How to Update Your 1990s-era Kitchen

Kitchen Remodel Ideas 2022

The 1990s doesn’t seem too far in the past. But the home styles of that decade were distinct and didn’t exactly land in the “timeless” category. Ultra-earthy tones, oak cabinets, and more were everywhere. If you’ve got a kitchen that was finished in the heyday of that time period, you’re probably dying for an update.

Why should you remodel your kitchen?

Kitchens of the 90s are chock full of oak cabinets AND floors, loaded with outdated Tuscan vibes, and often times there’s 90s era kitchen trends that aren’t useful for today’s families. Think little desks and awkward corner pantries. There are so many ways to transition your space into that contemporary style you crave. Today, we’re highlighting four of our 1990s kitchen projects. We’re talking all about how we created updates that really packed a punch. Read along for inspiration and get ready to transform your own space into one you absolutely love.

Green Heights Trail

Over the years, the owners of this home tried to update their kitchen. But unfortunately, the room was covered in 1990s style and earth tones. And paint and hardware could only go so far. Oak cabinets, rusty red walls, and brown granite took center stage. The finishes were all mix & match styles and metals that appeared disconnected and unfinished.

Our goal was to brighten everything up and keep a cohesive classic vibe. Doing this, we knew we could completely shift the look and feel of the kitchen. Out went the oak cabinets and the outdated colors. In came warm white cabinets paired with a soft grey center island in an upgraded and refined shape (with plenty of storage beneath). The granite countertops blended warm and cool tones, and a warm grey backsplash connected the space.

For finishes, we kept things simple and classic. We used oil-rubbed bronze for the faucet, light fixtures, and cabinet hardware. Paired with this, we opted for sleek stainless-steel appliances with the refrigerator hidden behind cabinet panels for a sleek and bright look. Overall, the kitchen became a visual beauty. And beyond that, it was also a space with plenty of room to comfortably enjoy day-to-day tasks.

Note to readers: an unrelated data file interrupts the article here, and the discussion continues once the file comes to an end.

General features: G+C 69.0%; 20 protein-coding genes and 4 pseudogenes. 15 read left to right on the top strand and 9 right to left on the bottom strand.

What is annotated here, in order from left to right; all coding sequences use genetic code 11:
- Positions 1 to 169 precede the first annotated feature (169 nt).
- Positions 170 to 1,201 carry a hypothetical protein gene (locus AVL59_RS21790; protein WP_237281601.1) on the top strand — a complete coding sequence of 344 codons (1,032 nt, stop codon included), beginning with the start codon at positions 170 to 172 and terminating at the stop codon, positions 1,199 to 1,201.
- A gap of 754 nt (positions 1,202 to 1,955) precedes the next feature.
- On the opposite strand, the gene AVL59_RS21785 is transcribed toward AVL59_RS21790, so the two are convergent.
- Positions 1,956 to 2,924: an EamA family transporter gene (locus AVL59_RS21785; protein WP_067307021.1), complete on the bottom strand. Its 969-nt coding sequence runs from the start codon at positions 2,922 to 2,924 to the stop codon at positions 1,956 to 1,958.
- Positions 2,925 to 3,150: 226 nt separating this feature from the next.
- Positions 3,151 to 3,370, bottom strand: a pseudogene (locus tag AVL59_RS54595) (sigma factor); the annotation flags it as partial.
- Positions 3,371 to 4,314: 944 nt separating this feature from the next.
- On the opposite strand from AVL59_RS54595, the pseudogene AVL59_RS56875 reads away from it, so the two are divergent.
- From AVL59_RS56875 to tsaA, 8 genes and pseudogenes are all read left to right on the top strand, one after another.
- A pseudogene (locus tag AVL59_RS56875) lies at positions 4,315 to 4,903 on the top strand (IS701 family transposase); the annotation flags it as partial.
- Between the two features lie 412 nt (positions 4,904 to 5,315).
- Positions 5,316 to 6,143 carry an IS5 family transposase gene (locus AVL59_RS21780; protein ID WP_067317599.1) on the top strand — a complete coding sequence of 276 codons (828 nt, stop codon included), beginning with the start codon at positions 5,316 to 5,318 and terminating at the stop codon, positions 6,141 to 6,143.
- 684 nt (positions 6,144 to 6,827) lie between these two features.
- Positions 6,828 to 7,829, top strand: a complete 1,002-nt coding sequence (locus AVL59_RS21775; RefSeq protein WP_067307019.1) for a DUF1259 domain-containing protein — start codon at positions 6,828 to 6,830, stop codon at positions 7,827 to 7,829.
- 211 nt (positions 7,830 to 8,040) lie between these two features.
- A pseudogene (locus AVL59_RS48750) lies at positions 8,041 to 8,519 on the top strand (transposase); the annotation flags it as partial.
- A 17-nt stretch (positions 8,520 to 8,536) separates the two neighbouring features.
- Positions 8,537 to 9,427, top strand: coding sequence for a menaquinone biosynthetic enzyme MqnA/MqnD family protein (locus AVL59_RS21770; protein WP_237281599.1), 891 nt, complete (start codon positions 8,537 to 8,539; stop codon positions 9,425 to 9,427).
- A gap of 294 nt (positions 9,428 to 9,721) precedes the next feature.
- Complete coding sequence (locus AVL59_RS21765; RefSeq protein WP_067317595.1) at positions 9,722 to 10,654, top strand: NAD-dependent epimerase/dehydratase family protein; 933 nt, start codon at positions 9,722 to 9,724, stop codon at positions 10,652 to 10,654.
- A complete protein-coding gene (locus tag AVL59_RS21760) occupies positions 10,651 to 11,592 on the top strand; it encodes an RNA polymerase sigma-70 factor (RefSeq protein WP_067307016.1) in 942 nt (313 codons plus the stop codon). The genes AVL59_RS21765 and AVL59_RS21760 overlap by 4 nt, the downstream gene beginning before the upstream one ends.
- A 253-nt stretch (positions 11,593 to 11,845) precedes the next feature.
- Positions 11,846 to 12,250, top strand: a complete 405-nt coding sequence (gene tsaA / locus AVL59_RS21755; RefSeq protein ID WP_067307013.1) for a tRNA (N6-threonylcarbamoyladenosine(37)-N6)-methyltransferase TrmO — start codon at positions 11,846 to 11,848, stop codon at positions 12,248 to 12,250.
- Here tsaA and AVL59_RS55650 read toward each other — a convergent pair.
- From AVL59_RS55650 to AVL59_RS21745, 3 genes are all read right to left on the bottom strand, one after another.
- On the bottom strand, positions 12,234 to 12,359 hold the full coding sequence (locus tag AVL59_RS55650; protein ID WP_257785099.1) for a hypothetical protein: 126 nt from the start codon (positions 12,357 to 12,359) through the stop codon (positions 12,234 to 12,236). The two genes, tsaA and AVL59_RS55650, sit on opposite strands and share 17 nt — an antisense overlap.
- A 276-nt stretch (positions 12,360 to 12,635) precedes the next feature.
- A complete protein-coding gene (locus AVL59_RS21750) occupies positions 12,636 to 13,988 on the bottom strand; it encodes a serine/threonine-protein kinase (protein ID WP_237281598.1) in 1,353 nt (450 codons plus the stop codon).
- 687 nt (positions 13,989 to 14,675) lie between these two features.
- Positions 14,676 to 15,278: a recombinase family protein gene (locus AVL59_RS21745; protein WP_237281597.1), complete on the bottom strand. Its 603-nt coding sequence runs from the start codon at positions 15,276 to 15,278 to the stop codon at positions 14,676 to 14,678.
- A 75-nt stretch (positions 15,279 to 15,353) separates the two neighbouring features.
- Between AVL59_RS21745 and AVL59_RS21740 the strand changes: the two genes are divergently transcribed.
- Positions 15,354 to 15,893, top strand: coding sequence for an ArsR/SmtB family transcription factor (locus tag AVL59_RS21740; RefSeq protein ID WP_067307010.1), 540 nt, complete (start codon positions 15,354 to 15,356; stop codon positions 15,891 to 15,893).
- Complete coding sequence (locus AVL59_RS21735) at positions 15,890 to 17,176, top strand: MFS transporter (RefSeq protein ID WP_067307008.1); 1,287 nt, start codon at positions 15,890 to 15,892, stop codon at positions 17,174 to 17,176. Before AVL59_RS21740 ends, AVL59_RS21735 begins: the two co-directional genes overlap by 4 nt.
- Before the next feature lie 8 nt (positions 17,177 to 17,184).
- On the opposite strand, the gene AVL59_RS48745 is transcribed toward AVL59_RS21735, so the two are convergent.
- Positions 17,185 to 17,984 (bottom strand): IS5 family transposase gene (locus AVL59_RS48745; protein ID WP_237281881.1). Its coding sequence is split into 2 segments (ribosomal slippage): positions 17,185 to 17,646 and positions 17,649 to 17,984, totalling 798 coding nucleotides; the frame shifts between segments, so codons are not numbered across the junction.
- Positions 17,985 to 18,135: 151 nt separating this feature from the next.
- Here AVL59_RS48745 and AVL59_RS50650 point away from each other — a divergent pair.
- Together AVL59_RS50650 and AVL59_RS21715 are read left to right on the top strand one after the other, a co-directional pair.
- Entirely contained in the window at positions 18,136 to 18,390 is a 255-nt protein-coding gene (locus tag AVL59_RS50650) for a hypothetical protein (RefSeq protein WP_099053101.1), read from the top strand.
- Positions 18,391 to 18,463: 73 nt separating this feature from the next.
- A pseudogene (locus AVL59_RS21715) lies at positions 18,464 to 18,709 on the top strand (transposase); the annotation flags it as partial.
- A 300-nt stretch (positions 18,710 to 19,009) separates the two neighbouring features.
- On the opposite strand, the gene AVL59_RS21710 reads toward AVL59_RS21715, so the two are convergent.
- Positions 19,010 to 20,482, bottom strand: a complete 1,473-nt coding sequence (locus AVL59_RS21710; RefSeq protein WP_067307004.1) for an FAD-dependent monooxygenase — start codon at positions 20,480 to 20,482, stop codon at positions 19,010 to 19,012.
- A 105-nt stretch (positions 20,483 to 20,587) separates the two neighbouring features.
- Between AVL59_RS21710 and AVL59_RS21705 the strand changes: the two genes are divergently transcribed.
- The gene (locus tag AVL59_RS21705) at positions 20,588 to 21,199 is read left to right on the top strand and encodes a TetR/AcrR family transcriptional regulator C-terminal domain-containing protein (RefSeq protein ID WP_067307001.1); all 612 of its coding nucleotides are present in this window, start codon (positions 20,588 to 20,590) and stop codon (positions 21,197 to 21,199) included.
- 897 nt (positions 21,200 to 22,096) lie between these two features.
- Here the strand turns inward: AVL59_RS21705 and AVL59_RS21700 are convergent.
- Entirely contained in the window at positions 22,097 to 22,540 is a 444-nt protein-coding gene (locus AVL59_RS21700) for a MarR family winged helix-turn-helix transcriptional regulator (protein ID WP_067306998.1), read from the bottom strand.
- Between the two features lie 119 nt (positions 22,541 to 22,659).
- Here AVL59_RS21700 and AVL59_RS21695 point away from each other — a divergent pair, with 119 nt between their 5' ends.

Nevada Avenue

The oak cabinets, deep tones, and outdated countertops had to go. But beyond that, what this space needed more than anything was to be opened up. Separate dining spaces were popular in the 1990s. However, the open layouts of contemporary design are much more user-friendly in today’s world. The owners definitely wanted their home to feel more connected.

This separate formal dining room was spacious but felt disconnected from the activity of the kitchen (and as a result, was not used as much).

We made the biggest change by opening up the dividing wall between the kitchen and dining room. This connected each area and increased movement throughout the space. We opted for darker stained cabinetry for a sophisticated look. Then we contrasted these with a warm white kitchen island (and plenty of extra seating!). We chose finishes and hardware in stainless steel and brushed nickel. Furthermore, we used clear pendants above the island to keep things feeling light and airy. From cramped to classic, the remodel instantly transformed this kitchen.

Oak Drive

This kitchen was open to the adjoining dining and living room spaces. Yet it was still outdated with its light maple wood cabinets, dark granite, and sharp angles. The green walls were a bit too warm and muted as well. Overall, the space needed a contemporary upgrade.

We kept the general layout the same. After all, the biggest need in this kitchen was a brighter aesthetic and more contemporary finishes. So, we opted for a modern farmhouse look. We installed a reclaimed wood island, a built-in dining banquette, bright white subway tile for the backsplash, and warm white cabinetry. The result was a bright and airy space that felt both open and fresh.

Pheasant Ridge Road

This kitchen had some nice elements. But the owners wanted to ditch the two-tiered kitchen peninsula. There was ample room to cook, certainly, in the original design. Yet, the space still felt outdated and too dark. And as we know, that was a hallmark trend combination of the 1990s.

We kept the general layout of this kitchen the same since it worked overall. Then we made some significant changes that helped open up the space and add function. We first replaced the peninsula with a more contemporary rounded island. This eliminated the extra tier in the process. As a result, the countertop was much wider and the view was not blocked. In addition, we completely eliminated the center coffee kitchen island. Instead, we created a coffee nook in the corner, which increased the floor space.


And finally, we brightened everything up with white cabinets, stainless steel and brushed nickel finishes, and a classic subway tile backsplash. With grey walls to contrast it all, it became an instant family favorite. It was fit for everything from cooking to entertaining. For more information about choosing paint colors for your check out our Best Paint Colors for your 90s-Era Home blog post.

Ready to tackle that outdated 1990s-style kitchen? Pull a bit of inspiration from these projects. We guarantee your home will feel brand new and exactly as you imagined it to be. For even more 90s-era home transformation inspiration take a look at my Jordan Project.


By Megan Johansson, Contributor to Carla Bast Design

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